This bridge is a bridge that is very significant because of two main factors. First, it is among a relatively small group of significant bridges in the country that contain cast iron components. While not a true cast iron bridge since all main members are wrought iron, several components on this bridge are cast iron. The second factor of significance is that this bridge is a rare example of the work of an important and creative bridge company, the Columbia Bridge Works, and this bridge displays the distinctive details of that company. The Columbia Bridge Works was noted for its bridges dating to the 1870s and 1880s that utilized a large number of rolled beams in its members rather than built-up beams that were more common in the period due to the limited size (and potentially a higher cost) of rolled beams caused by the limited technology and facilities of the iron/steel mills of the period. However, the use of rolled beams by the Columbia Bridge Works in the 1880s foretold of a trend that would spread throughout the bridge world, but amazingly not until decades later. In this sense, Columbia Bridge Works was ahead of its time.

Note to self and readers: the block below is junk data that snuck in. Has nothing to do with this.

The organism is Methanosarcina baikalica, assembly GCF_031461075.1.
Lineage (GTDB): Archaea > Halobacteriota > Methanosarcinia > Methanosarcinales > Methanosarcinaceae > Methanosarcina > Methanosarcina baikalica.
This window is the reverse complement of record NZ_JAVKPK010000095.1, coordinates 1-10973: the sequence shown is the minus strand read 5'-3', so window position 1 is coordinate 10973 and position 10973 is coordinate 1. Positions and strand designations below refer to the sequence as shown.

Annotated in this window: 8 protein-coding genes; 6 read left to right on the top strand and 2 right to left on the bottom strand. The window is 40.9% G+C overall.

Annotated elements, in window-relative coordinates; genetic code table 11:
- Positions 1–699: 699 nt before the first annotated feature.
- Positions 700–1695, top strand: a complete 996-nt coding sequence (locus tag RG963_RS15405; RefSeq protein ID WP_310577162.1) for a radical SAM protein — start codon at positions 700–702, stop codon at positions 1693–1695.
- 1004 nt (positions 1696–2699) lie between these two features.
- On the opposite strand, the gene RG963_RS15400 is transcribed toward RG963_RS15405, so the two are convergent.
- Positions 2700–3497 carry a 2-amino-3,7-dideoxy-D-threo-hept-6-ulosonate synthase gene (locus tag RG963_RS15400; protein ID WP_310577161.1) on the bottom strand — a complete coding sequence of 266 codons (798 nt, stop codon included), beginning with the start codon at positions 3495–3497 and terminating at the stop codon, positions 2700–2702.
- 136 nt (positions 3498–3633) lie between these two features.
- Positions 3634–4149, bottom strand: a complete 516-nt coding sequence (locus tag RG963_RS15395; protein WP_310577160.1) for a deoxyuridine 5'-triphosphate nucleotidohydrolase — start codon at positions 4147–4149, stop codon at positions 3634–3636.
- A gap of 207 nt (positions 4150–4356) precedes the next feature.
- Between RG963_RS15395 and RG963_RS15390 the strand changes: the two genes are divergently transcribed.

The Bridgeport Road Bridge today is abandoned in a heavily shaded setting, and is an excellent representative example of a Columbia Bridge Works pony truss. It includes a rolled top chord and end post beam, as well as rolled beam vertical members. Connection bracket assemblies are made of cast iron.
Information and Findings From Pennsylvania's Historic Bridge Inventory
Discussion of Bridge
The one-span, 74'-long, wrought- and cast-iron Pratt thru truss bridge built ca. 1885 is supported on stone abutments. The bridge exhibits uncommon surviving period details including the cast-iron connecting pieces, flat bar lower chords with bolted lap joints, and verticals composed of I beams. The bridge members are joined by a combination of pin connections and compression fittings. The details are distinctive of the work of the Columbia Bridge Works of Dayton, OH. The bridge is a rare and exceptionally complete example of a cast- and wrought-iron truss bridge. Its construction is representative of the historically significant era of experimentation in metal truss bridge construction following the Civil War when bridge builders developed a diversity of iron truss bridge designs and details. The bridge is historically and technologically distinguished.
Discussion of Surrounding Area
The bridge carries a 2 lane road over a stream in a rural wooded area southeast of Bridgeport. The east approach road curves sharply to meet the bridge. The setting does not have historic district potential.
Bridge Considered Historic By Survey: Yes
Coordinates (Latitude, Longitude):
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